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October 30, 2020


A series of programmes about Fraser House, a total therapeutic community in 1960s Australia, featuring David Cruise and Dr. Les Spencer, a behavioural scientist and sociologist in Melbourne, Australia.


Programme Five: Going Berserk"

David Cruise [DC] I am David Cruise in Melbourne Australia for Radio TC International. 'Fraser House' is a series of Programs about Dr Neville Yeomans – the founder of the Fraser House psychiatric Therapeutic Community in Australia. This extraordinary unit ran from 1959 to 1968 and was responsible for introducing many psychosocial innovations into Australian society. This series introduces doctoral research into Neville Yeomans' work by Les Spencer a behavioural scientist and clinical sociologist. I have Les with me in the studio.

Les Spencer [LS] Hi David

DC Les, you said last time that in this program listeners would hear how Neville prepared the unit for his absence overseas for nine months.

LS Yes I have called this Case Study – 'Going Berserk' – which is what Neville did. I have synthesised this case study from discussions with Neville over a number of years as well as with other staff members. And. I also cross-confirmed their stories with archival material.

Now, Neville spoke to me a number of times of four major themes stirring emotions – and these being gain, loss, threat and frustration. Neville would expressly make strategic use of incidents with a high probability of heightened emotional arousal associated with these four themes within Big Group and then create shifts in emotion.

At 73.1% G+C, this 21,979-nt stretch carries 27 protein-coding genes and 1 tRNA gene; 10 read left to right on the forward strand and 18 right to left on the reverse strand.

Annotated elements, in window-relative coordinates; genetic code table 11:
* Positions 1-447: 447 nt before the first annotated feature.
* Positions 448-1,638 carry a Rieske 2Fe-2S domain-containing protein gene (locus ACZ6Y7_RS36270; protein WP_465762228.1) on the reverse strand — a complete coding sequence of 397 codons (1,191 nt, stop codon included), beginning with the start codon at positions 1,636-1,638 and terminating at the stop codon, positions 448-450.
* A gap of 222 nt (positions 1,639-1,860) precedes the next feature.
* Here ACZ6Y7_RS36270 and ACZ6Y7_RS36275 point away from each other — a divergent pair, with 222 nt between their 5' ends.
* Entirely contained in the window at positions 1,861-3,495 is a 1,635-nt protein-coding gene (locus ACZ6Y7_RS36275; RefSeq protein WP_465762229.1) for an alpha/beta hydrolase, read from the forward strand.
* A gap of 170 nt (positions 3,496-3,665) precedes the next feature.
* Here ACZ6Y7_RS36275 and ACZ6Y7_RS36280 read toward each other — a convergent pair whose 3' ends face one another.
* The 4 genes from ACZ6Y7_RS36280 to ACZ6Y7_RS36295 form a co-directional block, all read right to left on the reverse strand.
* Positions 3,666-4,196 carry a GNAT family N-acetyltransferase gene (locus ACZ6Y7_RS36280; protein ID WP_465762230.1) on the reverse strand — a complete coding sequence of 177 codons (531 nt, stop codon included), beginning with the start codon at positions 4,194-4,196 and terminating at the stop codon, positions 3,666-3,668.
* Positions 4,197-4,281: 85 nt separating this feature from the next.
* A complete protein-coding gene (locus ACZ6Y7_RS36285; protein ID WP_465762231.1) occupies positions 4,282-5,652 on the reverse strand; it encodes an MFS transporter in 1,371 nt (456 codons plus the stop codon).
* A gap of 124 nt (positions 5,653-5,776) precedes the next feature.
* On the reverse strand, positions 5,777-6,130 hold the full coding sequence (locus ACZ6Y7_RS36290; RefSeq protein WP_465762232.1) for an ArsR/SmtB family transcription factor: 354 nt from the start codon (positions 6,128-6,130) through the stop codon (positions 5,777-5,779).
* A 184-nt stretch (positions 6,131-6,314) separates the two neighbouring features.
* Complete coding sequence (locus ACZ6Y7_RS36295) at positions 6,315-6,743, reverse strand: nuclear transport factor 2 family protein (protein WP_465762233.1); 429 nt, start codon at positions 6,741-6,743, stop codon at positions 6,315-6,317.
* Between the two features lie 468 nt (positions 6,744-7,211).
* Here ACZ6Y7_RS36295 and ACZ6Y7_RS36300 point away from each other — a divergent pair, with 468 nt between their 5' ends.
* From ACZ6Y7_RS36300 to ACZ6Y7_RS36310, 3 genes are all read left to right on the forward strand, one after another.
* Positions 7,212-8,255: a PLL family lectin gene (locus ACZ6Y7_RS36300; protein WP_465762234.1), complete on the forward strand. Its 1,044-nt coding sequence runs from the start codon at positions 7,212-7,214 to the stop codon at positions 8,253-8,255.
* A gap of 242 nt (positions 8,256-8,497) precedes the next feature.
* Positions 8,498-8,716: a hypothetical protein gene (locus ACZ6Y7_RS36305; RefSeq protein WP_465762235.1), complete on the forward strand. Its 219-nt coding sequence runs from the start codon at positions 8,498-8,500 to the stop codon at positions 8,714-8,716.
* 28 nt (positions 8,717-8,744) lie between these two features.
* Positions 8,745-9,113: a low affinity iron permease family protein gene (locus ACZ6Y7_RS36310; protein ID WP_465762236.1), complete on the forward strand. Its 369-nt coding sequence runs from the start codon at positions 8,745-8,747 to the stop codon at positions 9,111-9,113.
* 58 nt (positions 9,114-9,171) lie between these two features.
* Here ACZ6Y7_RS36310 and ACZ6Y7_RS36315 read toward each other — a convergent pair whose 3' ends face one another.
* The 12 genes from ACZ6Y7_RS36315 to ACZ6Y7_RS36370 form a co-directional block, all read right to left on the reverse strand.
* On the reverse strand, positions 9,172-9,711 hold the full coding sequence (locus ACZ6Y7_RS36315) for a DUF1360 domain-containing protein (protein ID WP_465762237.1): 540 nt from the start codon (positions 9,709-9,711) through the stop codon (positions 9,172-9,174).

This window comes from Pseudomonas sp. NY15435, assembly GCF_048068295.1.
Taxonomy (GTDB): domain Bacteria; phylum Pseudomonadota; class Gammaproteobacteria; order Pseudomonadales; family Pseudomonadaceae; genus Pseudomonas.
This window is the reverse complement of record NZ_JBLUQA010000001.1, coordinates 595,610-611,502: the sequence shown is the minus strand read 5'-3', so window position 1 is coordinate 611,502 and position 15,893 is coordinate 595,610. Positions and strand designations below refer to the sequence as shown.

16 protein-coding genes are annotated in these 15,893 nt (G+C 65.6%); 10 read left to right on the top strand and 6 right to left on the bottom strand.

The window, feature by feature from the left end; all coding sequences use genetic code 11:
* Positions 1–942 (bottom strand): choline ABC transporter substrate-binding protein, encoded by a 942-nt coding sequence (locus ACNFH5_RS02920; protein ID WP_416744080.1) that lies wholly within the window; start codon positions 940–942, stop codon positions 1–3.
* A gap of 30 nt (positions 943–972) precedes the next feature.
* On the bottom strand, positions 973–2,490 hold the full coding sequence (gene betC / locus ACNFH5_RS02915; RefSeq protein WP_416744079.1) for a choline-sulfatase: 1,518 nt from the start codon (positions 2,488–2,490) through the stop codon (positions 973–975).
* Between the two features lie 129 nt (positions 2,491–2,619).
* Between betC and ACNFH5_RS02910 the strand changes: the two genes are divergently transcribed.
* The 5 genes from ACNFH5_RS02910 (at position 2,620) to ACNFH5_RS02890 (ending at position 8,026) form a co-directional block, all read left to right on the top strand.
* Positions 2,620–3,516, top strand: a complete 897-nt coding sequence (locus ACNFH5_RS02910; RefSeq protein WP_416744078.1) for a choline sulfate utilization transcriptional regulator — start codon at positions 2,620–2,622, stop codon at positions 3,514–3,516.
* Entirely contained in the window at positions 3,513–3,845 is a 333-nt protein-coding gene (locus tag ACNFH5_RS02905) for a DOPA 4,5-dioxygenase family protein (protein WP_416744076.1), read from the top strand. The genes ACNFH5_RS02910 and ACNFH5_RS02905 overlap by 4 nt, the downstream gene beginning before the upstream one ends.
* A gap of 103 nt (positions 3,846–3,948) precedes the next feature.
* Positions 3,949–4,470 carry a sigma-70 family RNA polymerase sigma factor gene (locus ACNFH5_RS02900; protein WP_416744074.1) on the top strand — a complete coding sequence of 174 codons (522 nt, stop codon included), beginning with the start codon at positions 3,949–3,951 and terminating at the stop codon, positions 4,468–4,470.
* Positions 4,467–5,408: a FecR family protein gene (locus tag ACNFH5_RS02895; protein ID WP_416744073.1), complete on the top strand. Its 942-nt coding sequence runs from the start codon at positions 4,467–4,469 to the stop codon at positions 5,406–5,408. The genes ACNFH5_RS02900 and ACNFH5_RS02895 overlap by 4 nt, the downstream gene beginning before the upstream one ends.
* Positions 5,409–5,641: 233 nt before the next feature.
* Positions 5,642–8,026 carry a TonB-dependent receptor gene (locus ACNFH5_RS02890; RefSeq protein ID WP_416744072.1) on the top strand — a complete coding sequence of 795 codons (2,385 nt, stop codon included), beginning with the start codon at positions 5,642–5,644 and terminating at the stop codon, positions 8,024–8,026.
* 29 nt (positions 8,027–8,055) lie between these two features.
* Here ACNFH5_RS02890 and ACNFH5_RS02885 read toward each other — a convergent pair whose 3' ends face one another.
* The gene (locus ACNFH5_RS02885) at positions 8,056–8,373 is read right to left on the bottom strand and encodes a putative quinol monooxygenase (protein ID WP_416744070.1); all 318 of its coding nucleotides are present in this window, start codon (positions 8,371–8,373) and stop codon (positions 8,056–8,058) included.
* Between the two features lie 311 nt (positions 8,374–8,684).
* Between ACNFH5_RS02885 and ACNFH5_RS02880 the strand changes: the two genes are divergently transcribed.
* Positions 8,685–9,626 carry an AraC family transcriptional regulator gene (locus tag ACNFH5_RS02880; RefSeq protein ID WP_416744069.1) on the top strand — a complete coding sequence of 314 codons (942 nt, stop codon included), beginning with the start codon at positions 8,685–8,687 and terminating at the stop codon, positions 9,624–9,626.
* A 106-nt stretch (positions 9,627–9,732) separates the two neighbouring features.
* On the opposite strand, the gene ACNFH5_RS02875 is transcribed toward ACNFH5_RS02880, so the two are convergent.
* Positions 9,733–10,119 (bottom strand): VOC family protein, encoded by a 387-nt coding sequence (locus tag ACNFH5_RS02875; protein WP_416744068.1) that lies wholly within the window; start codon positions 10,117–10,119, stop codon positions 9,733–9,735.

What follows is an example of how Neville intentionally heightened the group's emotional arousal during a Big Group meeting.

Now Neville spoke about a key point in the life of Fraser House; that on one occasion after Fraser House had been going for around three years, and as soon as Big Group started, Neville said, 'I went berserk'. And he was quite a character when he was talking about this.

All present thought Neville was having a mental breakdown. Neville going berserk is really something to see! He's quite - or, he was quite a passionate character.

Now at first, Neville was just screaming and yelling and not really making much sense at all to anyone, but stirring them up. Then he conveyed that he was sick of everything, and this raised everyone's emotions. So threat was a dominant theme.

After a short time the nub of Neville's outburst was revealed to the group. Neville was going on extended leave and the Health Department had not arranged a replacement psychiatrist. This was a very serious matter, because Neville's file note at the time about going berserk in Big Group' said in part:

With my impending holiday today I allowed my aggressive frustration full play in the community meeting this morning. The meeting began by John asking me if I was really going on holidays, and I said I was even if the bloody place fell down. I then berated the Division and the fact that a certain doctor (mentioned by name in the report) or some other Doctor should have been here at least two weeks ago.

And then the report continues:

I took a most regressed and childish aggressive view against the department and in support of the head of North Ryde Hospital where Fraser House was on the grounds, and in support of my own efforts, pointing out that both of us were placed in a situation of letting them down because of the department's incompetence.

Now the head of the hospital was very supportive of Neville and Fraser House throughout, actually.